In the Field: Yale Peabody Museum Research Around the World

Scientific fieldwork and expeditions are integral to advancing the research mission of the Yale Peabody Museum. Nine of the Peabody’s 11 curatorial divisions — Anthropology, Botany, Entomology, Invertebrate Paleontology, Invertebrate Zoology, Mineralogy, Paleobotany, Vertebrate Paleontology and Vertebrate Zoology — undertake collecting trips all across the globe. Peabody staff, curators and researchers work on every continent, in 54 countries, and in 49 states in the United States.
Peabody in the Field

Vertebrate Zoology 2006 Expedition to Cambodia
Vertebrate Zoology 2007 Expedition to Alaska, USA
Vertebrate Paleontology 2007 Expedition to North Dakota and Montana, USA

Vertebrate Paleontology 2008 Expedition to North Dakota and Montana, USA
Connecticut Amphibian Monitoring Project 2007 Fieldwork, USA
Ornithology 2007 Expedition to Suriname


These pages not only document some of this fascinating work by Yale Peabody Museum researchers, but provide an in-depth look at the techniques used to discover, preserve and collect rare and significant specimens for the Peabody collections.


Why Peabody Scientists Still Collect Specimens

Just over two centuries ago, as intercontinental travel from both Europe and North America became safer and more common, naturalists and the public began to comprehend and appreciate the vast diversity of life on earth. Many countries funded expeditions around the globe and encouraged the collecting of as many specimens as possible for classification and study. Today, with hundreds of the world's species endangered, many question why museums still continue this practice. It is because the carefully planned collection of specimens, especially from understudied or threatened species, provides us with knowledge that is critical to both species protection and, more generally, the advancement of environmental science.


Yale Peabody Museum scientists do not collect indiscriminately. They comply with all statutory regulations as well as established best practices for collecting, and must acquire many permits and permissions before beginning their fieldwork.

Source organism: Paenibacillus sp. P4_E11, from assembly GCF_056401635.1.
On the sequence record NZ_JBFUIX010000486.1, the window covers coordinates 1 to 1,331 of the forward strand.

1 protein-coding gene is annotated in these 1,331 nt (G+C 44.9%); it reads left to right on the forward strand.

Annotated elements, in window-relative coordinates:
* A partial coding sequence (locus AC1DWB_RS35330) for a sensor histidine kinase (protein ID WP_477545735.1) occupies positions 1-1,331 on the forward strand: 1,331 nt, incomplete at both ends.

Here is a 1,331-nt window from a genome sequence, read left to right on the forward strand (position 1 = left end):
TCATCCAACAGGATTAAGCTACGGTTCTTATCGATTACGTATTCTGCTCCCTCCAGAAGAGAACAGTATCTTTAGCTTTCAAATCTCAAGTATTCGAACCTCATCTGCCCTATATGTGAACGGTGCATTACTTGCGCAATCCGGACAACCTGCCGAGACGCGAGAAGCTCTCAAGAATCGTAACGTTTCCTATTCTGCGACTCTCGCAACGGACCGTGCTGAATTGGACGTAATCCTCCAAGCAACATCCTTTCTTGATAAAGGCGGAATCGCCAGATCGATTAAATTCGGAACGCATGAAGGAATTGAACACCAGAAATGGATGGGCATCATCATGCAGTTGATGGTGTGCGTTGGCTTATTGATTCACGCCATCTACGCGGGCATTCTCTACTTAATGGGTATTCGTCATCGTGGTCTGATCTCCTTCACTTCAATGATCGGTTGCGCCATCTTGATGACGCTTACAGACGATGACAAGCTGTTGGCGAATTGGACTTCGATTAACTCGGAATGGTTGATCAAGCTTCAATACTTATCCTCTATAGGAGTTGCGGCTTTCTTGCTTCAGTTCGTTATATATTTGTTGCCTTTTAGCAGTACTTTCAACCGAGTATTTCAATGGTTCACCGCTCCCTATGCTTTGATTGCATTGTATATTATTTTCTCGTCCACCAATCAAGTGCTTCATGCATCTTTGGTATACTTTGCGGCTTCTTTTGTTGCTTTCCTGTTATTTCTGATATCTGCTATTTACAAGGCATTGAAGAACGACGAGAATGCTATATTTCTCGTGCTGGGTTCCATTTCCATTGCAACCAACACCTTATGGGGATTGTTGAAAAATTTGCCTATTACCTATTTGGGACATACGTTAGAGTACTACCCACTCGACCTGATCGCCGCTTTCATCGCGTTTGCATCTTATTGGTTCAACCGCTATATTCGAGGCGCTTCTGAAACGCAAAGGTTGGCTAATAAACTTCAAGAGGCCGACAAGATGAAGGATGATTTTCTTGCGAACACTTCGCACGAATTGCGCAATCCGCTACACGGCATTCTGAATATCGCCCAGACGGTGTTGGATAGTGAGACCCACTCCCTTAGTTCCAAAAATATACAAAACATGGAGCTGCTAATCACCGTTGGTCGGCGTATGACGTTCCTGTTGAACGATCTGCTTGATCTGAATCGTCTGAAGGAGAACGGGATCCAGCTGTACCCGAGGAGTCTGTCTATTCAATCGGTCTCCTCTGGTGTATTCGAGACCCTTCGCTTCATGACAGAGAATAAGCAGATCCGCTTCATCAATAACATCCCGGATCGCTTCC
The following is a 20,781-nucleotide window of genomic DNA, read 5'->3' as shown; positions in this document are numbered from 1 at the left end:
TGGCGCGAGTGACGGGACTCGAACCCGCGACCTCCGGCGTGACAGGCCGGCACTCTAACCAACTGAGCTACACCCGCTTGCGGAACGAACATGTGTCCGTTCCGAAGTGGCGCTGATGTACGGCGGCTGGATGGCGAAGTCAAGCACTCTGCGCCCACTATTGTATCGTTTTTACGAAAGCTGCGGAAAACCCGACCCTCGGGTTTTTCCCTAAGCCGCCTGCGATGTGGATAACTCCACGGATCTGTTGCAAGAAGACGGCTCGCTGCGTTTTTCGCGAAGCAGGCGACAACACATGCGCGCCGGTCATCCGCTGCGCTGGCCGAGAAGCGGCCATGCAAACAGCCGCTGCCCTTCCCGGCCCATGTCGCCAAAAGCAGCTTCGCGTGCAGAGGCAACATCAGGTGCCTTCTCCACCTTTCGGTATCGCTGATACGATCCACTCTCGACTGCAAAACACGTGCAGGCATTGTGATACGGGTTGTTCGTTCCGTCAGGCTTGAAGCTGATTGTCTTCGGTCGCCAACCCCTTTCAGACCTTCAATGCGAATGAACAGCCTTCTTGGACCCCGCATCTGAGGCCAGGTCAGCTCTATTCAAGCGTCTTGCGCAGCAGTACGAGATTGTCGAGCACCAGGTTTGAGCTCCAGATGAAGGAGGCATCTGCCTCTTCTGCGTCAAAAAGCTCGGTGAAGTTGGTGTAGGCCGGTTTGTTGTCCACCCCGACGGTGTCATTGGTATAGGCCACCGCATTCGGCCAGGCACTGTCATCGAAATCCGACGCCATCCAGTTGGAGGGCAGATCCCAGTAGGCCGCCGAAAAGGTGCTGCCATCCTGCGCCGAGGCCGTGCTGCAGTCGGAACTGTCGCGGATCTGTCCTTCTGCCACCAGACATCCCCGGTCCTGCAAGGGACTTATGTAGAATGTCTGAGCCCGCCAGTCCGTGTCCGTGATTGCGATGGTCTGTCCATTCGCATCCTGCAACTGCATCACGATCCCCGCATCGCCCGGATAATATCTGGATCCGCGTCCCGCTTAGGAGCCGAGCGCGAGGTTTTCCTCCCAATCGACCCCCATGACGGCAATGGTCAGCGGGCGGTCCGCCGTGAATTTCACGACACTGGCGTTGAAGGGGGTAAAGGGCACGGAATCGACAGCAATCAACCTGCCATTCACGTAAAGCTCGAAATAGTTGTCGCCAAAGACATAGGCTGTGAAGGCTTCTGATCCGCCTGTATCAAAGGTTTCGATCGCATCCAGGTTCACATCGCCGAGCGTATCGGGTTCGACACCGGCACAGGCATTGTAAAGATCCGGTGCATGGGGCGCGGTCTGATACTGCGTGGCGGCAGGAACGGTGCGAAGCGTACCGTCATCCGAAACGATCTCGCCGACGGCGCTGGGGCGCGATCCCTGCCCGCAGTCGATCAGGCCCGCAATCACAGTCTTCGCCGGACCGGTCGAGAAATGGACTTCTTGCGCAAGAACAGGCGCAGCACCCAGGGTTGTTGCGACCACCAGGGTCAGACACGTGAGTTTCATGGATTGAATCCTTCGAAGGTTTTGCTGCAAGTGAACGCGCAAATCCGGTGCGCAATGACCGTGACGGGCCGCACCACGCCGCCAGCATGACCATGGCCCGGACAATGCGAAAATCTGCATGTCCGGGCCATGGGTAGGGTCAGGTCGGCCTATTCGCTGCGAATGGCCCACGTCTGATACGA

Paleontologists document stratigraphic and geologic information on site and also remove fossils for later analysis in a laboratory setting. Likewise, although zoologists and entomologists observe species in their habitats, their research relies heavily on analyses of a specimen's anatomy and genetics. Further, many organisms cannot be observed directly in the field because of their diminutive size and inconspicuous behavior. For this and other reasons, collecting is necessary to obtain not only data on the distribution and abundance of small organisms, but also unobservable data such as morphology, parasitic prevalence and diet.

Yale Peabody Museum scientists travel all over the world to collect specimens. The Division of Vertebrate Paleontology has sent teams to Utah, Montana and North Dakota to collect specimens from the Triassic, Cretaceous and Paleogene. In 2003 a Peabody team discovered the most complete remains ever found of the extremely rare Poposaurus, a small carnivourous reptile dated to approximately 220 million years ago. Paleontologists continue to work on this amazing specimen in the Peabody's Vertebrate Paleontology Preparation Laboratory.


The associate curator of mammalogy in the Peabody's Division of Vertebrate Zoology has collected small mammals in remote areas of Alaska, keeping the skin, skull and skeleton, extracting external parasites like fleas and ticks, and also taking samples of internal organs for genetic analyses. Other zoologists conduct similar fieldwork. Peabody ornithologists study and collect birds and bats in South America, while Yale Peabody Museum ichthyologists and herpetologists collect fish, frogs and other aquatic animals to learn how the changing environment affects endangered species. The Peabody's entomologists use aerial nets, light traps and artificial baits to catch a wide array of insects.


After collection, all Yale Peabody Museum specimens are processed, catalogued and archived in both physical and electronic systems accessible to the public and the international scientific community.